There is data to indicate that the rate of trimethoprim resistance in E.coli in community urinary samples is high in particular in older people in residential care facilities. Empiric trimethoprim is therefore no longer recommended except where nitrofurantoin is unsuitable and the risk of resistance is low (e.g. where a previous urine culture has had a trimethoprim-susceptible isolate and trimethoprim has not been used, or in a young patient without a significant antibiotic exposure history).

Fosfomycin is not licenced for the treatment of UTI in male patients.

Amoxicillin is not recommended as empiric therapy, as resistance rates in community E. coli UTIs are extremely high. Only use if amoxicillin susceptibility known.

Co-amoxiclav resistance in E. coli in community urine samples is high. In addition, it is a systemic agent and should be avoided in uncomplicated cystitis if a locally acting agent (e.g. nitrofurantoin) could be used instead.

Ciprofloxacin is a broad-spectrum antibiotic, associated with C. difficile infection and multiple adverse effects. It is not recommended for the empiric treatment of uncomplicated cystitis. It may be considered for targeted therapy of multi-resistant infections, where there areno other appropriate options.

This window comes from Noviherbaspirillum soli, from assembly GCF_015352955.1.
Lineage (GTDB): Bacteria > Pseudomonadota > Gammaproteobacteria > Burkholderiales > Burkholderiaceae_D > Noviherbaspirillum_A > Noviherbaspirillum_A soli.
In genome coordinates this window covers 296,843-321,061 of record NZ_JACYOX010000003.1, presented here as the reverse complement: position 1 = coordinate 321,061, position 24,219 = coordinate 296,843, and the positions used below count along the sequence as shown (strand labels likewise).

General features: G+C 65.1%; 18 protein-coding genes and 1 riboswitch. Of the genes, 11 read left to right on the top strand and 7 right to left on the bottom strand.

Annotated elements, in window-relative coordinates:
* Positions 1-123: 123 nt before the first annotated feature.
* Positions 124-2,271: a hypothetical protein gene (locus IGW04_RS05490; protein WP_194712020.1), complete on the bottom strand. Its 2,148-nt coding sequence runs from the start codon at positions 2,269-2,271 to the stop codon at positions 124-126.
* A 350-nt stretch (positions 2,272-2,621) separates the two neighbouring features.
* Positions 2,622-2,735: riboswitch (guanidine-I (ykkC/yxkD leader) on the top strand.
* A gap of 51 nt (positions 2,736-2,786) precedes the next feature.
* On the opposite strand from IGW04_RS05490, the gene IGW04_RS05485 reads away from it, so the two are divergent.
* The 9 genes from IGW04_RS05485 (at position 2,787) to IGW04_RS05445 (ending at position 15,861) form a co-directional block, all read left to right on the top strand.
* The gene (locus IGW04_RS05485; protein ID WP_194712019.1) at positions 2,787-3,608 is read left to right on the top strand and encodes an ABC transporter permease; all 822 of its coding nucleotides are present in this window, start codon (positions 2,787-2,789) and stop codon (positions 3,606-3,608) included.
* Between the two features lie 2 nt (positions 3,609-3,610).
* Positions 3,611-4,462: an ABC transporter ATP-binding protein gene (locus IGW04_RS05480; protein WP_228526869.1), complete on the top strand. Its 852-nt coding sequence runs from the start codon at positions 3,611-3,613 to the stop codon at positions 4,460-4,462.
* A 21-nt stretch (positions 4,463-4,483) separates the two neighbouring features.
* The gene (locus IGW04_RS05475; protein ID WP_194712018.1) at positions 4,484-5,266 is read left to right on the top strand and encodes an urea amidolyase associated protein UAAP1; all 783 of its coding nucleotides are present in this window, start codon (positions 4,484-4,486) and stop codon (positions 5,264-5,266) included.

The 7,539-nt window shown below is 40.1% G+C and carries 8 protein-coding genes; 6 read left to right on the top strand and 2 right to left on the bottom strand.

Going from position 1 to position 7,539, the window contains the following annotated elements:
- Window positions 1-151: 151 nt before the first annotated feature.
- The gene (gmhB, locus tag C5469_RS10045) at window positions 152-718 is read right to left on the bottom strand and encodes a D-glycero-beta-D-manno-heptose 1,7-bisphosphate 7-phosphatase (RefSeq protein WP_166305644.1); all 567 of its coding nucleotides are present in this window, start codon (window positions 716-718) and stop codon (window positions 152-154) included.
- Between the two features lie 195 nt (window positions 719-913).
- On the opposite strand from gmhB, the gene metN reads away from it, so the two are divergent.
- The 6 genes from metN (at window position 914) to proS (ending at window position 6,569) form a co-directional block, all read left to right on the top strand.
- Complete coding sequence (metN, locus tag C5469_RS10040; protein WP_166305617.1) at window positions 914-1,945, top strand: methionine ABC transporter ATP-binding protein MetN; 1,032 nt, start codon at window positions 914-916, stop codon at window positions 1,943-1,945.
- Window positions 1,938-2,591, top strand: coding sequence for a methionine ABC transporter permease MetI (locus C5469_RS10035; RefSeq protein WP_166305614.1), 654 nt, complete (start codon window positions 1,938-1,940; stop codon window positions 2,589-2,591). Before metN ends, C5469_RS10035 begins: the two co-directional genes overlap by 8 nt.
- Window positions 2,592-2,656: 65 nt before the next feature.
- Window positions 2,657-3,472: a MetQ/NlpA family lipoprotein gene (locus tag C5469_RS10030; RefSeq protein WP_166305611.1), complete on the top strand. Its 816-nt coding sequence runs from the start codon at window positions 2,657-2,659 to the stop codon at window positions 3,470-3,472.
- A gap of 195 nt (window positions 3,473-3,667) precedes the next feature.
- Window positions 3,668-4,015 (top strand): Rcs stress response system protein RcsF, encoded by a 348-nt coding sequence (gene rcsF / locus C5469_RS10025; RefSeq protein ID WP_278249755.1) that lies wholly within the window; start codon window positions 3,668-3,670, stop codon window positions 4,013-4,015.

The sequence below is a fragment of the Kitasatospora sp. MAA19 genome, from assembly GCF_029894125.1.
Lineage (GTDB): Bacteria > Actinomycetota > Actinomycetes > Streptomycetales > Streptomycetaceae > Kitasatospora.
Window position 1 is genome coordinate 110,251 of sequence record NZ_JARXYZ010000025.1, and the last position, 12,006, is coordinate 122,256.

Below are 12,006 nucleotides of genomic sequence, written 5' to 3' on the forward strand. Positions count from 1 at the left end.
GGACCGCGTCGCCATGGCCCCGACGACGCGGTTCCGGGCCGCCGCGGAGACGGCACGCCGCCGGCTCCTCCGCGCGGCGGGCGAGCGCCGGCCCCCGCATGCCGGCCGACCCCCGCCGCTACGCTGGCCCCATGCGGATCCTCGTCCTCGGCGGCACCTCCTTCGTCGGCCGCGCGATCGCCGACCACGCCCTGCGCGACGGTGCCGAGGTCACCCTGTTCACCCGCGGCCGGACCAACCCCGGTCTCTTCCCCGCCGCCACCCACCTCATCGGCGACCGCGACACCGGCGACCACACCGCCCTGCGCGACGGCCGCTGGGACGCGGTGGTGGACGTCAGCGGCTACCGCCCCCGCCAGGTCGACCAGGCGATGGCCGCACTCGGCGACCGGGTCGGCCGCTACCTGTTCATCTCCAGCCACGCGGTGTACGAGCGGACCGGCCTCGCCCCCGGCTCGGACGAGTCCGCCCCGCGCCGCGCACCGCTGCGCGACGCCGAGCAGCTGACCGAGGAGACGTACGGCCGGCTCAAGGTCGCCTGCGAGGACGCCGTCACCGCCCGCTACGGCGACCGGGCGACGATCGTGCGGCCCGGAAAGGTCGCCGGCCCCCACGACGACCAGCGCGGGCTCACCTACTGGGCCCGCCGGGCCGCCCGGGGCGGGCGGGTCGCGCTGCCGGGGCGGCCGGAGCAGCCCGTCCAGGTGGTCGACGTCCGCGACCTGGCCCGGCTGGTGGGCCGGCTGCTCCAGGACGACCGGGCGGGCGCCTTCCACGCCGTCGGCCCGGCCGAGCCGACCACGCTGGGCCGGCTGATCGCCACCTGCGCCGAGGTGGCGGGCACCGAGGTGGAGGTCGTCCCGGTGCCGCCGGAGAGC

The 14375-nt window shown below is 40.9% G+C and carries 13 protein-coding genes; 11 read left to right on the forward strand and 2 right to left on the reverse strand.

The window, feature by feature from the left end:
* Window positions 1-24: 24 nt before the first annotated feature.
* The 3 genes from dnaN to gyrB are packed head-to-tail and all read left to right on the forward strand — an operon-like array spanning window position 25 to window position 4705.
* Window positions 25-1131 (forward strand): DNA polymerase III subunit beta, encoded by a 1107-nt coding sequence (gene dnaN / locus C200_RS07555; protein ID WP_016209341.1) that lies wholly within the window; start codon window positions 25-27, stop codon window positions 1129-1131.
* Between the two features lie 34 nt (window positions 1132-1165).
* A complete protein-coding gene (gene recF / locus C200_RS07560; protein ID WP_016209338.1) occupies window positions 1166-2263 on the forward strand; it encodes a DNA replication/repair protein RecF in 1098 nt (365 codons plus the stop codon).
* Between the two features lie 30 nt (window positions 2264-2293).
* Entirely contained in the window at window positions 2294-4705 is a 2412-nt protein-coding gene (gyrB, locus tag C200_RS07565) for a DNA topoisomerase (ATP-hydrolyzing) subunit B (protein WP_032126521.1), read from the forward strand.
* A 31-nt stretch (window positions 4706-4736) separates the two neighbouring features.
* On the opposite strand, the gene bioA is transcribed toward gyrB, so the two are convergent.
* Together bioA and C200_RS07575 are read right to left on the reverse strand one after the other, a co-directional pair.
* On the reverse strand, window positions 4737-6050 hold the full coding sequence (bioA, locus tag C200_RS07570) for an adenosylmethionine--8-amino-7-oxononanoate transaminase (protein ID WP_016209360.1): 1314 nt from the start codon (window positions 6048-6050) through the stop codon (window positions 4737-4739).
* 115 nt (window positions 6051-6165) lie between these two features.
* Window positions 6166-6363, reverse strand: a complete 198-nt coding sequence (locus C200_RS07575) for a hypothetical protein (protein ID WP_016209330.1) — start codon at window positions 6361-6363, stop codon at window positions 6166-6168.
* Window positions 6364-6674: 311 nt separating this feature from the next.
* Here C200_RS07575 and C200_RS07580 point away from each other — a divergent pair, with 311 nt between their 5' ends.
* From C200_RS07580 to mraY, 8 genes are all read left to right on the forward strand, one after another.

Patient Information

The HSE Health A-Z website provides patient information on many conditions and treatments.

Safe Prescribing

Visit the safe prescribing page

  • Doses are oral and for adults unless otherwise stated
  • Fluoroquinolone warning
  • Penicillin allergy – tips on prescribing in penicillin allergy
  • Renal impairment dosing table
  • Drug interactions table. Extensive drug interactions for clarithromycin, fluoroquinolones, azole antifungals and rifampicin. Many antibiotics increase the risk of bleeding with anticoagulants.
  • Visit the Health Products Regulatory Authority (HPRA) website for detailed drug information (summary of product characteristics and patient information leaflets). Dosing details, contraindications and drug interactions can also be found in the Irish Medicines Formulary (IMF) or other reference sources such as British National Formulary (BNF) / BNF for children (BNFC).

Reviewed July 2023